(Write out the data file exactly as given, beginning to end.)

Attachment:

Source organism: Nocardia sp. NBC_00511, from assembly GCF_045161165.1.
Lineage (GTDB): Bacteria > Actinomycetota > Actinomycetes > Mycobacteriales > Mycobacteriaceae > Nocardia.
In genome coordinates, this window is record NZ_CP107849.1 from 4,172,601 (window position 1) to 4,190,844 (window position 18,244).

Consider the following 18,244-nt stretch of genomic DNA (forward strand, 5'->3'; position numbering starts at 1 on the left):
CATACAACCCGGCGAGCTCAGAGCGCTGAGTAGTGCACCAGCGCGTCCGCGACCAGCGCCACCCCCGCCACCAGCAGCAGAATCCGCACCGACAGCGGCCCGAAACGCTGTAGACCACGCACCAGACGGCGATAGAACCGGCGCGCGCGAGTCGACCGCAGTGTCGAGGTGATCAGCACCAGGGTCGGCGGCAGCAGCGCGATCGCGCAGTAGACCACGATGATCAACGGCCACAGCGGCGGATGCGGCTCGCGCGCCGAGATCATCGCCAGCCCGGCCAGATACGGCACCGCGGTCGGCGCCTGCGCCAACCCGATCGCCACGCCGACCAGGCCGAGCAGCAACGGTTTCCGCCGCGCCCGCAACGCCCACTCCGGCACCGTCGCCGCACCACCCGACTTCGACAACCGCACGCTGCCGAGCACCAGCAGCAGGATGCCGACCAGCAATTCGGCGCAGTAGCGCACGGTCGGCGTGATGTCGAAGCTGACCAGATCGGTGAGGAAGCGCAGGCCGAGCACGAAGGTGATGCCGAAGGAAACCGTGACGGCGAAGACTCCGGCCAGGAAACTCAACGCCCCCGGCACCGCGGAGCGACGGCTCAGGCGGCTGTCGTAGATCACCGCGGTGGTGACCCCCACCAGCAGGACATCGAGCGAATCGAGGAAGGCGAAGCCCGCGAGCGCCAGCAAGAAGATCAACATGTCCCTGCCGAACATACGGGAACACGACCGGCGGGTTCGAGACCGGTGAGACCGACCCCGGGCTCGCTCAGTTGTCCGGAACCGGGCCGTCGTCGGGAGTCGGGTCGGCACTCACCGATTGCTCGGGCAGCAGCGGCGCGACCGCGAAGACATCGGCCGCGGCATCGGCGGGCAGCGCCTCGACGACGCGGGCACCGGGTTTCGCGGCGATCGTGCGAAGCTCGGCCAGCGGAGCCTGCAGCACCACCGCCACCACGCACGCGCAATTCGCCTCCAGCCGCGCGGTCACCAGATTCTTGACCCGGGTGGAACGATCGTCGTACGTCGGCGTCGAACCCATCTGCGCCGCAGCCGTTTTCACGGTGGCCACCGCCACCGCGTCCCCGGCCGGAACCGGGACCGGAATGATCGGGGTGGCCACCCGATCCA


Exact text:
Source organism: Nocardia sp. NBC_00511, from assembly GCF_045161165.1.
Lineage (GTDB): Bacteria > Actinomycetota > Actinomycetes > Mycobacteriales > Mycobacteriaceae > Nocardia.
In genome coordinates, this window is record NZ_CP107849.1 from 4,172,601 (window position 1) to 4,190,844 (window position 18,244).

Consider the following 18,244-nt stretch of genomic DNA (forward strand, 5'->3'; position numbering starts at 1 on the left):
CATACAACCCGGCGAGCTCAGAGCGCTGAGTAGTGCACCAGCGCGTCCGCGACCAGCGCCACCCCCGCCACCAGCAGCAGAATCCGCACCGACAGCGGCCCGAAACGCTGTAGACCACGCACCAGACGGCGATAGAACCGGCGCGCGCGAGTCGACCGCAGTGTCGAGGTGATCAGCACCAGGGTCGGCGGCAGCAGCGCGATCGCGCAGTAGACCACGATGATCAACGGCCACAGCGGCGGATGCGGCTCGCGCGCCGAGATCATCGCCAGCCCGGCCAGATACGGCACCGCGGTCGGCGCCTGCGCCAACCCGATCGCCACGCCGACCAGGCCGAGCAGCAACGGTTTCCGCCGCGCCCGCAACGCCCACTCCGGCACCGTCGCCGCACCACCCGACTTCGACAACCGCACGCTGCCGAGCACCAGCAGCAGGATGCCGACCAGCAATTCGGCGCAGTAGCGCACGGTCGGCGTGATGTCGAAGCTGACCAGATCGGTGAGGAAGCGCAGGCCGAGCACGAAGGTGATGCCGAAGGAAACCGTGACGGCGAAGACTCCGGCCAGGAAACTCAACGCCCCCGGCACCGCGGAGCGACGGCTCAGGCGGCTGTCGTAGATCACCGCGGTGGTGACCCCCACCAGCAGGACATCGAGCGAATCGAGGAAGGCGAAGCCCGCGAGCGCCAGCAAGAAGATCAACATGTCCCTGCCGAACATACGGGAACACGACCGGCGGGTTCGAGACCGGTGAGACCGACCCCGGGCTCGCTCAGTTGTCCGGAACCGGGCCGTCGTCGGGAGTCGGGTCGGCACTCACCGATTGCTCGGGCAGCAGCGGCGCGACCGCGAAGACATCGGCCGCGGCATCGGCGGGCAGCGCCTCGACGACGCGGGCACCGGGTTTCGCGGCGATCGTGCGAAGCTCGGCCAGCGGAGCCTGCAGCACCACCGCCACCACGCACGCGCAATTCGCCTCCAGCCGCGCGGTCACCAGATTCTTGACCCGGGTGGAACGATCGTCGTACGTCGGCGTCGAACCCATCTGCGCCGCAGCCGTTTTCACGGTGGCCACCGCCACCGCGTCCCCGGCCGGAACCGGGACCGGAATGATCGGGGTGGCCACCCGATCCA